28 May 1999 Electrically stimulated bilayer hydrogels as muscles
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Abstract
Muscle-like actuators have been made from bilayers of crosslinked polyacrylamide and polyacrylic acid hydrogels sandwiched between electrodes. The polyacrylic acid responds to applied positive polarity field by contracting and expelling water which is taken up by the polyacrylamide layers. Previous studies have shown that the effective swelling modulus of polyacrylamide is much lower than polyacrylic acid. Hence the polyacrylamide acts as a sponge. As the polyacrylic acid layer contracts in the x, y and z directions the polyacrylamide is also pulled in on x and y, so that the whole stack becomes narrower and expands along the z- axis. Reversing the field reverses this effect with a time constant of about 1 minute for 1 mm thick layers with a thickness change of about 10%. Linear changes up to 50% have been obtained. Other gel actuators either transfer water across a sheet and so bend, or contract by expelling water. This new system shows a linear contraction and expansion without a volume change and so can be run (sealed) in a dry environment.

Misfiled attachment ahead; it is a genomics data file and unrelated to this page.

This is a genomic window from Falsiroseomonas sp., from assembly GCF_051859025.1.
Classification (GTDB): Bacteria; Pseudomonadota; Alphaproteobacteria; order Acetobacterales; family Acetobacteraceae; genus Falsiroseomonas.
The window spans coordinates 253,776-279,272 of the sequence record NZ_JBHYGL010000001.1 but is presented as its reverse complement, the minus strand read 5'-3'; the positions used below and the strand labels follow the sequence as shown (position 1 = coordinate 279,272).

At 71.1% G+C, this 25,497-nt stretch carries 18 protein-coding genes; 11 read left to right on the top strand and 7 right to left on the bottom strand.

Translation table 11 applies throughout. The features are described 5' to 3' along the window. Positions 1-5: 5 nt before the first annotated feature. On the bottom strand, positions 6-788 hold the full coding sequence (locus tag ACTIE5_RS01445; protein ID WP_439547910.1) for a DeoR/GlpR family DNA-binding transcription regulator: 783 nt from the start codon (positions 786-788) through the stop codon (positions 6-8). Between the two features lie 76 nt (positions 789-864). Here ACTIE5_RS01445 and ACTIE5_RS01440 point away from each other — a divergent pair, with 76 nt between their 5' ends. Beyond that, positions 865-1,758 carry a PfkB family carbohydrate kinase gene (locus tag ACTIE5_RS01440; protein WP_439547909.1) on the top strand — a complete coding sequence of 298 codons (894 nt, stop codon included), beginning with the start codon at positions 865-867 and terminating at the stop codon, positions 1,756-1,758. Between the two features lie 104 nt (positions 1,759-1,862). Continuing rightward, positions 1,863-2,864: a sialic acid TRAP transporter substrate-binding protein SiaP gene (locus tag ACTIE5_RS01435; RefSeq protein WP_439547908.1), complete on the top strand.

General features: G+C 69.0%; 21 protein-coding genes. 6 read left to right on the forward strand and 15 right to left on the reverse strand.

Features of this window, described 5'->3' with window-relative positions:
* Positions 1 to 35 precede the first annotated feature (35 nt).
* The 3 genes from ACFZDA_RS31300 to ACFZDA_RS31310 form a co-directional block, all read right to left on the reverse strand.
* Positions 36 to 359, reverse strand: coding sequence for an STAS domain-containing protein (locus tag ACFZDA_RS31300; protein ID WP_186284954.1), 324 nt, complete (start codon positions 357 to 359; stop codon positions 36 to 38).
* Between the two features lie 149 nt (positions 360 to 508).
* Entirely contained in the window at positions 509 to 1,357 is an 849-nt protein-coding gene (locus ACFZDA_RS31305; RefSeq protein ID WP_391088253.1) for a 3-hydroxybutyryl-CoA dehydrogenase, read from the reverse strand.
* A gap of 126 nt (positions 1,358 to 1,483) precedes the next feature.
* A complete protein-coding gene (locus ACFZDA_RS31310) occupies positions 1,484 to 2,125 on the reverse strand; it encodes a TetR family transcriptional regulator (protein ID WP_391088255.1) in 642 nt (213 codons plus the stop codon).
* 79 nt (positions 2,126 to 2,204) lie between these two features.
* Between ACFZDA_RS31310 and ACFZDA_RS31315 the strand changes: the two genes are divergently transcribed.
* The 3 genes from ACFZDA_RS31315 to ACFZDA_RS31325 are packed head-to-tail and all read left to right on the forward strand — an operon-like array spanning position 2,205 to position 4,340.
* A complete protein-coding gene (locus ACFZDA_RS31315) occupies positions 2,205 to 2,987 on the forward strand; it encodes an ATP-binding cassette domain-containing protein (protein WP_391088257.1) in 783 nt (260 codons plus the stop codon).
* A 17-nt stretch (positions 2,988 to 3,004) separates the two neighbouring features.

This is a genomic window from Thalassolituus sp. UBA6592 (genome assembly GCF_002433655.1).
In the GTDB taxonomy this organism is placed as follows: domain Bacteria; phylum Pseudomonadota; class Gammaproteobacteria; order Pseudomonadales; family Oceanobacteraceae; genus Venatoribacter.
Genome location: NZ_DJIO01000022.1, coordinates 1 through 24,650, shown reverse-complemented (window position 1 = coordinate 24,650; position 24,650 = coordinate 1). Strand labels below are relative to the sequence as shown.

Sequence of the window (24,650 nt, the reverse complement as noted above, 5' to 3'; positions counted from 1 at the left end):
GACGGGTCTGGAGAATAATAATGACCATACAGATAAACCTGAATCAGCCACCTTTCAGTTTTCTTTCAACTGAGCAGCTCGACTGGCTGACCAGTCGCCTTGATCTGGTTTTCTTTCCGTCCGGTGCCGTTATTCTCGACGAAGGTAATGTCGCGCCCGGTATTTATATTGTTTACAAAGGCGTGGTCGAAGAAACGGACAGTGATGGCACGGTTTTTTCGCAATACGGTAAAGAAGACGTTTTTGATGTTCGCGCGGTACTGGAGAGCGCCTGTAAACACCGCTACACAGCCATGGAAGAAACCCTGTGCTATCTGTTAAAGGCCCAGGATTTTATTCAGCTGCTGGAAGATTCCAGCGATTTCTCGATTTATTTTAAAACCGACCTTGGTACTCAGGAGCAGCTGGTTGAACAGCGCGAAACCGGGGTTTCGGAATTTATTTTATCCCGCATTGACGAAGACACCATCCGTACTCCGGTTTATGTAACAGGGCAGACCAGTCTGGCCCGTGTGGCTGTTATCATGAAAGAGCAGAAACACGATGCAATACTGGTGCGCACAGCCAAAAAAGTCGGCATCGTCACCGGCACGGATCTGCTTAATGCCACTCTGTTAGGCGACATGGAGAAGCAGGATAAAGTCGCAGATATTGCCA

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Paul D. Calvert, Paul D. Calvert, Zengshe Liu, Zengshe Liu, } "Electrically stimulated bilayer hydrogels as muscles", Proc. SPIE 3669, Smart Structures and Materials 1999: Electroactive Polymer Actuators and Devices, (28 May 1999); doi: 10.1117/12.349682; https://doi.org/10.1117/12.349682
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